Monday, April 21, 2014

Weekly Article Review by Jennifer Hart

Jennifer has been experiencing some computer issues...she has sent me her article review and I'm posting it on her behalf. Thanks Jennifer! - Hannah

Art, community spirit merge in project under a freeway
Sam Whiting
Updated 4:40 pm, Friday, April 18, 2014

Since I have spent close to four years commuting from my home in Palo Alto to my job in downtown San Francisco, this article grabbed my attention right away. My daily drive on highway 280 and 101 was filled with angry drivers, stagnant traffic and ugly cement covered medians. I was thrilled to learn that The Alemany Island Project, coordinated by the Portola Neighborhood Association and financed through a Community Challenge Grant, collaborated with the public to beautify San Francisco's commuter landscape.  This three-part installation began with a teenage painter named Cory Ferris.  His inked flora design painted on a highway 101 support pillar inspired community members, commuters and college students of all ages and backgrounds. There was so much positive feedback from Cory's audience that the second part of the installation enlisted the help of a City College Horticulture class.  These students designed and planted a native garden in the island around Cory's painted pillar.  The third part of the installation gave Portola community members an opportunity to enhance their cultural surroundings by painting their own scenes across the entire Cal Trains fence.  Some of the participants were professional artists and some of the participants had little to no art experience at all.  Regardless of skill level, participants had a lot of fun working together to create something beautiful and aesthetically pleasing. Thanks to public art projects like this one, the sound of honking horns and angry drivers can be drowned out and replaced with vibrant colors and beautifully painted scenery. I just wish they started this project years ago, it would have made my commute a lot more calming and enjoyable! 


  1. This makes me think about the freeway noise cancelling walls on highway I-80, mostly through the spaghetti bowl between downtown Reno and Sparks. I remember when the walls were covered with graffiti-paint over squares and perhaps a design of a horizontal zigzag in the brick. Now it's been repainted and has protruded metal art of quail and fish in a flow that is pleasing to the drivers passing by on the freeway. The over-passes in the downtown area have been re-freshened with new tan paint, continuing the theme and palette of the walls further East that I just mentioned. Seeing these photos of the paintings that the locals painted is really wonderful and vibrant. My only comment or concern would revolve around the rotation of the paintings. I think that because they're mobile or not permanent, attached to the fence, they would become noticed and more dynamic if rotated or interchanged with new ones each year or few years. Overall, I think this is a great idea, I also hope they won't become vandalized.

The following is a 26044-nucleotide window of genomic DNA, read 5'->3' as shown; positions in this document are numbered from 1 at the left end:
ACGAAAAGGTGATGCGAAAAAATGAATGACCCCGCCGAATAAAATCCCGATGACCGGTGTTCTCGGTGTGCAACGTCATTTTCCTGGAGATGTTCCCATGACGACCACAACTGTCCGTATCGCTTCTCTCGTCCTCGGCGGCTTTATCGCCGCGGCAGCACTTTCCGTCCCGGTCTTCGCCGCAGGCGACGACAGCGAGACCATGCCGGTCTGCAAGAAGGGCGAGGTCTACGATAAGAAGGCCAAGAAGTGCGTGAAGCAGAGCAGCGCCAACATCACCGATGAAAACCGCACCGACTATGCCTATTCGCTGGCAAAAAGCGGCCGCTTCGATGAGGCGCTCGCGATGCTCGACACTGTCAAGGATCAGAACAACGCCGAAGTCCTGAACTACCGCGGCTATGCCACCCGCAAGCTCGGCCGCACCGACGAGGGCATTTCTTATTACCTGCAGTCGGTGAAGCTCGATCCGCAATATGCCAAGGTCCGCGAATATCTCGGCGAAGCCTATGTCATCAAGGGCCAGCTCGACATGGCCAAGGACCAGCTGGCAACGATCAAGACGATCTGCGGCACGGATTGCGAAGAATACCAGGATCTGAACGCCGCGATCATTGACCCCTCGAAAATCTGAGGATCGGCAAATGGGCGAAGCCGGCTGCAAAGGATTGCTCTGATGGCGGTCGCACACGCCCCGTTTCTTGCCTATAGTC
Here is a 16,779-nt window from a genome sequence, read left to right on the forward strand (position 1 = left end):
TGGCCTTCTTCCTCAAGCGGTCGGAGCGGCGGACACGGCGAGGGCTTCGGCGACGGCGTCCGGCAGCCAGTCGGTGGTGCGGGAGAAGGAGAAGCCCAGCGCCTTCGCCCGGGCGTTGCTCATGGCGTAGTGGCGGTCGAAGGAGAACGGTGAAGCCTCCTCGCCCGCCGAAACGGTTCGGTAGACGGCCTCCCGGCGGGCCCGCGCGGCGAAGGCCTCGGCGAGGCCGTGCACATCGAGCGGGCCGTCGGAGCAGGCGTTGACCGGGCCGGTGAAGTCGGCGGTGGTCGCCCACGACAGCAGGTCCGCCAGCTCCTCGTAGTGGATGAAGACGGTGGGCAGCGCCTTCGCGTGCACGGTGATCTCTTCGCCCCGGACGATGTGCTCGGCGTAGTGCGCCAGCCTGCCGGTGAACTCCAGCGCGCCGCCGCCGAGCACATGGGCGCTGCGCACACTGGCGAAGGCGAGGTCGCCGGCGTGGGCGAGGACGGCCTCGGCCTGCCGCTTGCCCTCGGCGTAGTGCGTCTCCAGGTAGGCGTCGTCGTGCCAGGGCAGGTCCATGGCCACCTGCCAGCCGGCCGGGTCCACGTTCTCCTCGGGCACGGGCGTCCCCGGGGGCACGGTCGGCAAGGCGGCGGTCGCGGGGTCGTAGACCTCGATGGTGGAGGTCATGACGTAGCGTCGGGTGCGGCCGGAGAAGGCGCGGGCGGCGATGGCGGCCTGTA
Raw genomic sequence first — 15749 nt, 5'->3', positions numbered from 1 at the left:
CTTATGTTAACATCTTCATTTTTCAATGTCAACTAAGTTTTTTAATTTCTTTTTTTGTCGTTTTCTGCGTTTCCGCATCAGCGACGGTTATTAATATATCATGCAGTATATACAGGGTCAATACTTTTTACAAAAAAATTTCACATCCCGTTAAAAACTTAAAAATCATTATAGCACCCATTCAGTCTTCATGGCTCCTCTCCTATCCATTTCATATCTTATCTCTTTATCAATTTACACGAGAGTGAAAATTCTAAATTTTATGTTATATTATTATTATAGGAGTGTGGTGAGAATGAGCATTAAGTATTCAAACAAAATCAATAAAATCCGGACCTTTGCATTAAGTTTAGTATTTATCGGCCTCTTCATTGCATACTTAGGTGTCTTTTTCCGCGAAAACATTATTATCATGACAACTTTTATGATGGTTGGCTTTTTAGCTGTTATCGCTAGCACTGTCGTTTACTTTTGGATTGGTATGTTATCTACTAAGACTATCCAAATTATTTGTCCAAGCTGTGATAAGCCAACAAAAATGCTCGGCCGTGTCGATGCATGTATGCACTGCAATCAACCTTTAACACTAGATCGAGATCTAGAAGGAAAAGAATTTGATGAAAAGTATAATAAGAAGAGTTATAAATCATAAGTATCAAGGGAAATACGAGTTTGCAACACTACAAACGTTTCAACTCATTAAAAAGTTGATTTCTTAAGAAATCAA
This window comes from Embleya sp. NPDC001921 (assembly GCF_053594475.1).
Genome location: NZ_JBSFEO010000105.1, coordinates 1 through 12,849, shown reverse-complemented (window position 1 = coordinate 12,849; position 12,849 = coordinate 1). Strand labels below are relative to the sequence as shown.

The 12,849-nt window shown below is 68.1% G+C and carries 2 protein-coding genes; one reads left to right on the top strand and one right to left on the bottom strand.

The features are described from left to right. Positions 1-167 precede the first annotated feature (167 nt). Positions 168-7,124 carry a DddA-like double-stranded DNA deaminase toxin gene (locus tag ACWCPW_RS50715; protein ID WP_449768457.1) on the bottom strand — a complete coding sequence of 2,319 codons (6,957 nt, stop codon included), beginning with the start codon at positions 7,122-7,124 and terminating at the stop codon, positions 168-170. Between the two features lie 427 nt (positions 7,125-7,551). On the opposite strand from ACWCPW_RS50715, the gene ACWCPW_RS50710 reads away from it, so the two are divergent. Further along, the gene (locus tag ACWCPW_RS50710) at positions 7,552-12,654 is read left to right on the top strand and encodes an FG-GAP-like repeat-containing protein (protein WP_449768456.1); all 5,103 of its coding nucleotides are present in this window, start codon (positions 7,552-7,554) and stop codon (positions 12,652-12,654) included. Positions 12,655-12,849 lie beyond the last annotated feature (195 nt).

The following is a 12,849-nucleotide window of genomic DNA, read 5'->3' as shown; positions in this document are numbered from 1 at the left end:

2. This is a well written article, the author did an excellent job explaining the backstory of the project. Not only did the project bring beautiful paintings to a baron fence, but it also got members of the community involved with making art. It is fascinating to hear about how people fell in love with painting because of this project. Any project that can have so much impact on the community while also telling the peoples' stories is the exact kind if project that needs to be replicated across the world.

  3. I like this article because it is a perfect example of public art. The project is awesome for bringing art to a spot where there is no art. there are a lot of people that will be able to see the paintings. People from every profession can appreciate art, and now they will be able to see it on there way to work. The project is good because it is inspired by the local people and they also helped create it. Overall the project was a major success, and people get to see the art while they wait in trafic.

  4. I really like street art. It's a whole different atmosphere when art is shown on the sides of old buildings or under a dark bridge compared to in a white walled gallery. The environment has a big effect on the piece and the viewer. I like seeing spray paint art. It brings to life dark rundown surfaces. It can bring some color to a dull cement city. Especially to a boring freeway. I hope that traffic isn't flying past this spot of the highway otherwise that can't take the time to see it. either way I think that it is a cool thing that they did that. I would like to see this done more in the cities where a lot of people are walking. I think that it would have a bigger impact if it was in a city. My friend Jesse who paints at SNC is a spray paint artist. This is right up his alley. I know that he has lots of jobs painting on the sides of buildings. He should get involved in this, or he probably already is.

  5. I really love how communities are coming together to promote and be a part of public art. I think its amazing that people are putting an effort into making where they live a better place through interactive art. Letting the people be a part of what is going on in their town makes for less frustration later on if someone is unhappy about what is placed in the community. I appreciate public art projects that are inspiring to everyone around them. It not only lets people in the town be a part of the action, it lets outsiders driving though have access to art works of all kinds. Its like in Seattle, some of the most famous attractions art street art and sculptures, such as the troll bridge. I'm all for everything public art offers a community and think this project is absolutely great!